Iran issued its most dire warning yet on Tuesday about the outbreak of the new coronavirus ravaging the country, suggesting “millions” could die in the Islamic Republic if the public keeps traveling and ignoring health guidance.
A state journalist who is also a medical doctor gave the warning only hours after hard-line Shiites the previous night pushed their way into the courtyards of two major shrines that had just been closed over fears of the virus. Meanwhile, Iran’s supreme leader issued a ruling prohibiting “unnecessary” travel in the country.
Roughly nine out of 10 of the over 18,000 cases of the new virus confirmed across the Middle East come from Iran, where authorities denied for days the risk the outbreak posed. Officials have now implemented new checks for people trying to leave major cities ahead of Nowruz, the Persian New Year, on Friday, but have hesitated to quarantine the areas.
That’s even as the death toll in Iran saw another 13% increase Tuesday. Health Ministry spokesman Kianoush Jahanpour said the virus had killed 135 more people to raise the total to 988 amid over 16,000 cases.
Jordan meanwhile prepared for a shutdown of its own over the virus, banning gatherings drawing more than 10 people.
The Iranian state journalist, Dr. Afruz Eslami, cited a study by Tehran’s prestigious Sharif University of Technology, which offered three scenarios. If people begin to cooperate now, Iran will see 120,000 infections and 12,000 deaths before the outbreak is over, she said. If they offer medium cooperation, there will be 300,000 cases and 110,000 deaths, she said.
But if people fail to follow any guidance, it could collapse Iran’s already-strained medical system, Eslami said. If the “medical facilities are not sufficient, there will be 4 million cases, and 3.5 million people will die,” she said.
Eslami did not elaborate on what metrics the study used, but even reporting it on Iran’s tightly controlled state media represented a major change for a country whose officials had for days denied the severity of the crisis.
Underlining that urgency was the command by Supreme Leader Ayatollah Ali Khamenei prohibiting “unnecessary” travel. It comes as the public ignored repeated warnings and pleas from security forces. Such a decree is a rare move by Khamenei, who has final say on all state matters.
Late on Monday night, angry crowds stormed into the courtyards of Mashhad’s Imam Reza shrine and Qom’s Fatima Masumeh shrine. Crowds typically pray there 24 hours a day, seven days a week, touching and kissing the shrine. That’s worried health officials, who for weeks ordered Iran’s Shiite clergy to close them.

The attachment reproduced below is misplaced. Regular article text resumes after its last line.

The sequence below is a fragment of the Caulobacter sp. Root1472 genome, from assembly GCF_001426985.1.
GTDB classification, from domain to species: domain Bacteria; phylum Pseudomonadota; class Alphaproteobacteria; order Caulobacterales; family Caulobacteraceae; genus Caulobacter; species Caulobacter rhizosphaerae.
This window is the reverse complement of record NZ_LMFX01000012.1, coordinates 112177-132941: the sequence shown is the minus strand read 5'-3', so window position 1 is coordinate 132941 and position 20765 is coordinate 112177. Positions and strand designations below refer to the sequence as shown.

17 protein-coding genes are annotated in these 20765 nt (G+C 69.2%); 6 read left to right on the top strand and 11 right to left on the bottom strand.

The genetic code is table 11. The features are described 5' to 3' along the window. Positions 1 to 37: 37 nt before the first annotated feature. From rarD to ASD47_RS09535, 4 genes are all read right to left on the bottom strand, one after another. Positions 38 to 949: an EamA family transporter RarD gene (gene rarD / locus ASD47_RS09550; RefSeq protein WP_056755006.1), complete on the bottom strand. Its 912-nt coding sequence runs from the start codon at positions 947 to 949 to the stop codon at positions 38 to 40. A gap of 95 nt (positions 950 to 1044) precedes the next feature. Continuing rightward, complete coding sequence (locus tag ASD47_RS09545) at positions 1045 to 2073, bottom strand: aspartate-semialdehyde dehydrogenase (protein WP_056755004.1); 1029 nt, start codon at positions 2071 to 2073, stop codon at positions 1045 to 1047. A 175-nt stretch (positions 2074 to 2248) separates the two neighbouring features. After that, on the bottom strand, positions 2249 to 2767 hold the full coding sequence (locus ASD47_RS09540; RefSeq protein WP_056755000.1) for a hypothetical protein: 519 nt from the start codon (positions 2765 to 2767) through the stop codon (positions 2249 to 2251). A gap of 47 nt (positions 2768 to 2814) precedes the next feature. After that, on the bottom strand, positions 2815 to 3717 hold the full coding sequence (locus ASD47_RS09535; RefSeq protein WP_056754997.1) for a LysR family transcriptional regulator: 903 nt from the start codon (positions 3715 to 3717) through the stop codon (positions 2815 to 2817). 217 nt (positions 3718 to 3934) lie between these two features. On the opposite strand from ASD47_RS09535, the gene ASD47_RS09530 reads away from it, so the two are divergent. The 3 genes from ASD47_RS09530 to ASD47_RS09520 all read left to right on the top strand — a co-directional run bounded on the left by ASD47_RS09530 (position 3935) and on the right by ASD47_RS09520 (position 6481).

Earlier on Monday, state media had announced the shrines’ closure, sparking the demonstrations. Police later dispersed the crowds, state media reported.
State media reported that Iran had deployed teams to screen travelers leaving major cities in 13 provinces, including the capital Tehran. But Iran has 31 provinces and authorities haven’t taken the step to lock down the country like in the allied nations of Iraq and Lebanon.
The teams check travelers’ temperatures and will send those with fevers to quarantine centers. Iran has been urging people to stay home, but many have ignored the call.
Apparently in efforts to curb the spread of the virus, Iran has released 85,000 prisoners on temporary leave, judiciary spokesman Gholamhossein Esmaili said Tuesday. He said that included half of all “security-related” prisoners, without elaborating. Western nations have called on Iran to release dual nationals and others held allegedly as bargaining chips in negotiations.
Among those released is Mohammad Hossein Karroubi, the son of opposition leader Mehdi Karroubi, who was in jail for nearly two months.
The kingdom of Jordan deployed troops outside of major cities to block travel on Tuesday. It also ordered newspapers to cease publishing, banned gatherings of more than 10 people and established a quarantine zone at Dead Sea hotels. It halted all private sector work and public transportation as well.
In Oman, the sultanate announced that anyone coming from abroad would be subject to quarantine. It also lifted restrictions on voice-over-IP internet calling services, which are common across Gulf Arab nations.